Asthmatic individuals may take paracetamol in preference to aspirin and non-steroidal anti-inflammatory drugs (NSAIDs) to avoid potential sensitivity reactions and, in the repeat survey of individuals who were still taking frequent paracetamol, 14% more cases than controls said that they avoided aspirin. We did not ask participants about use or avoidance of NSAIDs. However, we believe that aspirin avoidance can explain only part of the association between frequent paracetamol use and asthma. Firstly, aspirin use was not less common in cases as a whole than in controls. Secondly, severe cases, who might be most likely to completely avoid aspirin, were just as likely as controls to report infrequent use of aspirin and were significantly more likely to report weekly use. Thirdly, the strong association between frequent paracetamol use and asthma was not restricted to individuals taking paracetamol but not aspirin, but was also found in those taking both analgesics. Aspirin avoidance is even less likely to explain the association between frequent paracetamol use and rhinitis in individuals who did not have asthma.
The graded nature of the association between paracetamol and asthma is in keeping with a causal relation. We speculate that frequent use of paracetamol could contribute to asthma morbidity in a number of ways. In animal models paracetamol can deplete the lung of GSH.15 ,16 Recent in vitro studies have shown that incubation with paracetamol at non-cytotoxic and clinically relevant concentrations (<1 mM), which may be achieved in human plasma after therapeutic doses (0.5–1 g) of paracetamol, leads to a decrease in cellular GSH concentrations in alveolar macrophages and type 2 pneumocytes from rats28 and in human pulmonary macrophages (Dimova and Nemery, personal communication). Depletion of GSH in airway epithelial lining fluid could increase inflammation through loss of antioxidant defences and upregulation of NF-κB.12 This could cause individuals who would otherwise have subclinical disease to have symptoms, as well as increasing severity of symptoms in those with established asthma. The latter is supported by the inverse association between alveolar GSH levels and bronchial responsiveness in asthmatic adults.10 Also, paracetamol can deplete immune cells of GSH29 which, in antigen presenting cells, leads to preferential Th2 cytokine responses30 and this might further drive the inflammatory process. GSH is also found in nasal lavage fluid31 and hence depletion could also explain the association between frequent paracetamol use and rhinitis. Finally, a few aspirin sensitive asthmatic adults have cross sensitivity to paracetamol following oral challenge with 1g,32 ,33 and this may go unrecognised because the reduction in lung function is smaller and of slower onset than that seen with aspirin.33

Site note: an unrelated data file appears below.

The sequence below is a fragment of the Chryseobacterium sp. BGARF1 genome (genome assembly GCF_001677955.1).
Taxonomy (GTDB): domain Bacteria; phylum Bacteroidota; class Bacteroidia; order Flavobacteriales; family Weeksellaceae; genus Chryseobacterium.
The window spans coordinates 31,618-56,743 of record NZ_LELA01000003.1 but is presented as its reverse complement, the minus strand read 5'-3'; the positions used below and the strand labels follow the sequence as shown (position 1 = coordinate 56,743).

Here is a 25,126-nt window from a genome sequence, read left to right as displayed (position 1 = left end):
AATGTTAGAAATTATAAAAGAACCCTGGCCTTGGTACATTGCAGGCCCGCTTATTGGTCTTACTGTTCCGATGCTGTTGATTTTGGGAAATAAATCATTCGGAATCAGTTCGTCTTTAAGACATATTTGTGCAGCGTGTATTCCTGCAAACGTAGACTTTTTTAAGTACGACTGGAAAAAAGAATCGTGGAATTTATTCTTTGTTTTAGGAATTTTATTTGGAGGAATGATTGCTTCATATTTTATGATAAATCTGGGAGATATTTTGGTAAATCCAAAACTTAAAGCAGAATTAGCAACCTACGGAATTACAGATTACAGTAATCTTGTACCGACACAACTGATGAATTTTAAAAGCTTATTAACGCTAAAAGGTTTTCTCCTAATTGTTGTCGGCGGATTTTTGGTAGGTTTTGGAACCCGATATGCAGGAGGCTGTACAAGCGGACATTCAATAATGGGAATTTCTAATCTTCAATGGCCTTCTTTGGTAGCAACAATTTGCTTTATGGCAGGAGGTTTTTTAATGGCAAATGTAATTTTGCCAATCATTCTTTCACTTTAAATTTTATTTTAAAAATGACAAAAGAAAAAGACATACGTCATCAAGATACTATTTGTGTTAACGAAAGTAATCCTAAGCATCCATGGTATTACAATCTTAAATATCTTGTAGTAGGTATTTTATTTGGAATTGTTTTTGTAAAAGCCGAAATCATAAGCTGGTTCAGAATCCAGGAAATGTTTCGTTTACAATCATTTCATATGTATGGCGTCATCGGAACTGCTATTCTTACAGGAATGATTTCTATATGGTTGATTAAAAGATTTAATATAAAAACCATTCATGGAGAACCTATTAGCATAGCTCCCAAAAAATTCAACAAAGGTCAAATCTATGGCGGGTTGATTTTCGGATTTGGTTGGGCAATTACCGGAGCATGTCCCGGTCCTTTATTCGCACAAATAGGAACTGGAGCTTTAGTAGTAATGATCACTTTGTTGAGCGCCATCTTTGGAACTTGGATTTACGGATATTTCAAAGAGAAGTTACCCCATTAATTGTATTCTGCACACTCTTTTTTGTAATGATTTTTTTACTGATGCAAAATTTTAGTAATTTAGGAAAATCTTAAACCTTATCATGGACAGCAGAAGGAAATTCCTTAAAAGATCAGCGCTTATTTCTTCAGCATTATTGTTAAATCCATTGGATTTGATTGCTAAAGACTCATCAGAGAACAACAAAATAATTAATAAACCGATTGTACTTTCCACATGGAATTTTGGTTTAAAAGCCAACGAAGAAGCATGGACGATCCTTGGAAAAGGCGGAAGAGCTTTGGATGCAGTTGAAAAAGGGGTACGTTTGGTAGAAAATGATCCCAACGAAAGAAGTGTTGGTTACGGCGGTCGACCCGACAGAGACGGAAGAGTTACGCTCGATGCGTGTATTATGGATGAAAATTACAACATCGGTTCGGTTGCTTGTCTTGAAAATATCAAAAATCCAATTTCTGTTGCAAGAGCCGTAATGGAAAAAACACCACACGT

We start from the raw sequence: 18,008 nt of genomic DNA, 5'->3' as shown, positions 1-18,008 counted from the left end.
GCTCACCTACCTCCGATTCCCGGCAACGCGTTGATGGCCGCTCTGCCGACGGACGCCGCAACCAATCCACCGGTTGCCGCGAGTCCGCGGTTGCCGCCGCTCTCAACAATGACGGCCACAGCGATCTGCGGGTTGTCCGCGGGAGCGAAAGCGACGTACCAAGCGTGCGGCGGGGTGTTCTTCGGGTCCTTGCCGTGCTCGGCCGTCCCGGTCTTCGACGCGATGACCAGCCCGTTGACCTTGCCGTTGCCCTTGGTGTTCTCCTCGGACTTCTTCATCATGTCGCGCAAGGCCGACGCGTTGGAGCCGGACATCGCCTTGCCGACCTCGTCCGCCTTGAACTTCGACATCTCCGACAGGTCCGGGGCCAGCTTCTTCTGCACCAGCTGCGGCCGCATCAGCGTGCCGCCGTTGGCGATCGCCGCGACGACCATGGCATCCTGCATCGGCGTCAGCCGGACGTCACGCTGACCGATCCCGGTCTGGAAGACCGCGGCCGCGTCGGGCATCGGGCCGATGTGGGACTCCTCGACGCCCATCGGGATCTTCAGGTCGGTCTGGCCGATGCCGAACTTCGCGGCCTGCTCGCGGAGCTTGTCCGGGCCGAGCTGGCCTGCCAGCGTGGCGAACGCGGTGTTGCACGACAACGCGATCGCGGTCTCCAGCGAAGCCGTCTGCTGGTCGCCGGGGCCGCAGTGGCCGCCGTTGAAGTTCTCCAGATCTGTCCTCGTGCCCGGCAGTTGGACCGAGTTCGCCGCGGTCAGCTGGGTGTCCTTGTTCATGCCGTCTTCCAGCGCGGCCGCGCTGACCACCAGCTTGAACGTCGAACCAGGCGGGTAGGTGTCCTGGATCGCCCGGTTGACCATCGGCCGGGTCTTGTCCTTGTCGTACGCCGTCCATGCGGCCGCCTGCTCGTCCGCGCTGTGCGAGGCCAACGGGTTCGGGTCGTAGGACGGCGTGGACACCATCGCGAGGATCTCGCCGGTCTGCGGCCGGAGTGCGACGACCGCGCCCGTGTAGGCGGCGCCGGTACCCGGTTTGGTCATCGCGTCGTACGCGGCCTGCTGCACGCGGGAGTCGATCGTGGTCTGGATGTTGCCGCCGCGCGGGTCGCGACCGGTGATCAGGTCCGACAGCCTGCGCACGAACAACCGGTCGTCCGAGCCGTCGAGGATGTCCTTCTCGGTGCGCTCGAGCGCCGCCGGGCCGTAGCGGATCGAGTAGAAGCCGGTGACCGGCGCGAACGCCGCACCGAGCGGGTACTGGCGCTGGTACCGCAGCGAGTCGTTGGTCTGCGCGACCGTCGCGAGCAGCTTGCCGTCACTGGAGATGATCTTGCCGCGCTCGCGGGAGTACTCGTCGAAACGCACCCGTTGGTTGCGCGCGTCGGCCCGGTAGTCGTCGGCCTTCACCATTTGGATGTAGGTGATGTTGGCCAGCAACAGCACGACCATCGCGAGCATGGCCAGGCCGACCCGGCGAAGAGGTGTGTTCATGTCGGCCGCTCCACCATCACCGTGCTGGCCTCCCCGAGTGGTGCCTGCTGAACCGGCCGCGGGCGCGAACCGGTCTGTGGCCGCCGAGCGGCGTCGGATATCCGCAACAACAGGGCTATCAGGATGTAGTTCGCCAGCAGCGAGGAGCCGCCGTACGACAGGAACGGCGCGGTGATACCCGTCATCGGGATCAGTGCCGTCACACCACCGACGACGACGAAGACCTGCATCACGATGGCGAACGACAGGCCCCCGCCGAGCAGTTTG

Recently, Varner and colleagues proposed that decreasing use of aspirin in favour of paracetamol during the 1980s in the USA may have contributed to the increase in childhood asthma,34 but for entirely different reasons. They suggested that aspirin may protect against asthma through inhibition of prostaglandins and that, as use decreased, so this protection was lost. However, such an explanation would imply that asthma was also common in the more distant past before aspirin was widely introduced, which seems unlikely.
Our findings should be interpreted with caution. A study of this kind cannot establish that the association we have observed is causal. Furthermore, we have shown a clear relation only with daily or weekly paracetamol use. Paracetamol should remain the preferred analgesic and antipyretic because of the potential risks associated with aspirin and NSAIDs—namely, severe sensitivity reactions in those with asthma, gastrointestinal bleeding in adults, and Reye's syndrome in children. However, there may be scope for some individuals who take paracetamol on a daily or weekly basis to reduce their frequency of usage. Furthermore, in a recent survey, 3% of adult analgesic users reported regularly taking more than the recommended dose.24 We believe that there is a need to clarify whether frequent use, and perhaps overuse, of paracetamol contributes to asthma morbidity in the population, particularly in those who have severe disease. Whilst further observational studies in adults and children would be of interest, such clarification can only come from a randomised trial.
The study was funded by the Department of Health. The original asthma survey was funded by the Medical Research Council. We are grateful to Guy Marks and Nimal Premaratne who were involved in that survey, and to Radoslav Latinovic, Margaret Jones and Hossain Azima who helped with data coding and data management. We also appreciate the helpful comments on an earlier draft received from Professor Tak Lee, Professor Stephen Evans, Dr William Maton-Howarth and Dr Peter Clappison.